Lots of these bite-sized investments add up to a real difference in Cambodia's small economy. For example, in Rovieng, a small town in Preah Vihear Province, the two-man branch of Acleda Bank, a microfinance specialist which is the only Cambodian bank with an international credit rating courtesy of Moody's Investor Services, received a call to start handling the payroll for 600 workers in a new iron ore mine. Acleda's countrywide online branch network gives insight into what is happening in the real economy that exists beyond the reach of statisticians' rough models and patchy data.
"We estimated at the middle of last year that growth was around 10-12 percent. The IMF tend to rely on the macro, centralized statistics, they are not picking up the micro that we are more tuned in with because of our network. I do believe that the emergence of a grass-roots economy has a much greater impact than a few large investments," says John Brinsden, who joined Acleda as vice chairman after three decades helping Standard Chartered Bank develop in Taiwan and Vietnam.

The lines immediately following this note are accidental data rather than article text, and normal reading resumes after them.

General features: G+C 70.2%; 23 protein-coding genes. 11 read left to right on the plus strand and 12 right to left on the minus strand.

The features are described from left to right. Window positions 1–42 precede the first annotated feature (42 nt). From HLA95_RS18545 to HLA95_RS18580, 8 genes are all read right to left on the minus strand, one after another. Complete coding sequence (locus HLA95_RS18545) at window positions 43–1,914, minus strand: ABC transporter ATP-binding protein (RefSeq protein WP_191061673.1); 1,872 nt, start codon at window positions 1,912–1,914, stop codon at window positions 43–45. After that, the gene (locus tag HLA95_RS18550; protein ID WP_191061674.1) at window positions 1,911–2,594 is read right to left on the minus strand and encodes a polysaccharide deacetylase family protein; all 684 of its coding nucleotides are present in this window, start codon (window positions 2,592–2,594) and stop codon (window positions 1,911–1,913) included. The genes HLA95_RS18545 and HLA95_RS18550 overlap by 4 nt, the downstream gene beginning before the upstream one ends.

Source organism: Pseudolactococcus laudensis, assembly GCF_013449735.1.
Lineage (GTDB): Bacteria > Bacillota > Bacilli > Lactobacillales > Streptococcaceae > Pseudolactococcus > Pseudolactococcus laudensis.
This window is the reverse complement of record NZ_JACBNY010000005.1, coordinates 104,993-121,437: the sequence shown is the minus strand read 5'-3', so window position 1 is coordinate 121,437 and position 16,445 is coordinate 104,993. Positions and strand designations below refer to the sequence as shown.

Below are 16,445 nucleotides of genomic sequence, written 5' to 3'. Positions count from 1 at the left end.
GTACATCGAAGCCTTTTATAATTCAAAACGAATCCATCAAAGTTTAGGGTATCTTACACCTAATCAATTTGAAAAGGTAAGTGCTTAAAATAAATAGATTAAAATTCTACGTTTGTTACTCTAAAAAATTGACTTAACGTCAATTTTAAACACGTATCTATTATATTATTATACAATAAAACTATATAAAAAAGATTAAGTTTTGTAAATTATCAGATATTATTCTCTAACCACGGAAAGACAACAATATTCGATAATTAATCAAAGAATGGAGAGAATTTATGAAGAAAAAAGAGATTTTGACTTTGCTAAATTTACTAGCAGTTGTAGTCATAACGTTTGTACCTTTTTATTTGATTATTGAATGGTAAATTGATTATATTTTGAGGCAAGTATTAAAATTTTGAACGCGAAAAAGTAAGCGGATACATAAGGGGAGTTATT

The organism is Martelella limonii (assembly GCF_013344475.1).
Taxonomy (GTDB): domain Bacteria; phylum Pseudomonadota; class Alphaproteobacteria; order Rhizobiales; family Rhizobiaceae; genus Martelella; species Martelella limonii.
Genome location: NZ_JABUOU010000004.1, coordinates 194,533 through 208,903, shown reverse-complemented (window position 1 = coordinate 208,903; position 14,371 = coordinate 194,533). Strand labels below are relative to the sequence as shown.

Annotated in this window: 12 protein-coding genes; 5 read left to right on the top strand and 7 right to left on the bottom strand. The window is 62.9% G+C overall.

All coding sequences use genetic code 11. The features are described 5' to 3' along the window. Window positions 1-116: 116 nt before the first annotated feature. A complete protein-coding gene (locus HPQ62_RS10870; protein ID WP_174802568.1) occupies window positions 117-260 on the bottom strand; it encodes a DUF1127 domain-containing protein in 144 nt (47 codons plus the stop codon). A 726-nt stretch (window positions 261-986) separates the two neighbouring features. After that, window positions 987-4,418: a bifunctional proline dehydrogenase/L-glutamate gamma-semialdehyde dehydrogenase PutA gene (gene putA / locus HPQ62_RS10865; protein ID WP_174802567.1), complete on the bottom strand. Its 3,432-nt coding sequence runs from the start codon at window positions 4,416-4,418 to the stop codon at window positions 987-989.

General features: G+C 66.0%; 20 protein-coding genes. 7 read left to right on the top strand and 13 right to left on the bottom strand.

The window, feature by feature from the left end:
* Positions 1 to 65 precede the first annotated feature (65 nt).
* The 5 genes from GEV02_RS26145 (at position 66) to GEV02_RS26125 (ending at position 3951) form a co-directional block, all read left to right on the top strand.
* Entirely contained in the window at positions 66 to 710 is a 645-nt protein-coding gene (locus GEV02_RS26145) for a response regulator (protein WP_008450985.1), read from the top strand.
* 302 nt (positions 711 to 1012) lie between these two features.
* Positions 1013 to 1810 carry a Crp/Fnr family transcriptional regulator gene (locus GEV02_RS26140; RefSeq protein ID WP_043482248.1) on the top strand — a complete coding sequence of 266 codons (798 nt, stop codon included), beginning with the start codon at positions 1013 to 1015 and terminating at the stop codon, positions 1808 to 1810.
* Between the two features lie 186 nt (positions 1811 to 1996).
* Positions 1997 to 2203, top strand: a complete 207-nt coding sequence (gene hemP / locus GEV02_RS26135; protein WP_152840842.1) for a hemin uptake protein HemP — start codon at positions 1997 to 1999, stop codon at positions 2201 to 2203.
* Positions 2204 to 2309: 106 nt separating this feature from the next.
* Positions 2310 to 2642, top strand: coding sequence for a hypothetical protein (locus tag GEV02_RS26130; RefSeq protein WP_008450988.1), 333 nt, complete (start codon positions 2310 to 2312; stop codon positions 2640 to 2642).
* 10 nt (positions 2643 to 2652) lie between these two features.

That investment is picking up suggests confidence is rising and optimism growing. "The way I saw it was two years ago people started spending on long-term goods and investment, spending on cars, houses, and so on. People have a much broader horizon because of political stability. It is also one of the reasons why prices in land and houses have gone up quite dramatically," says Peter Kooi, a respected microfinance expert and director of Acleda.
Curiously, official numbers report there is less cash and savings in the hands of Cambodians as a fraction of the economy's size than for Laotians, whose country is considered even poorer and less developed than Cambodia, due to war, communist economics, and no access to sea routes. Clearly the statistics are missing an awful lot.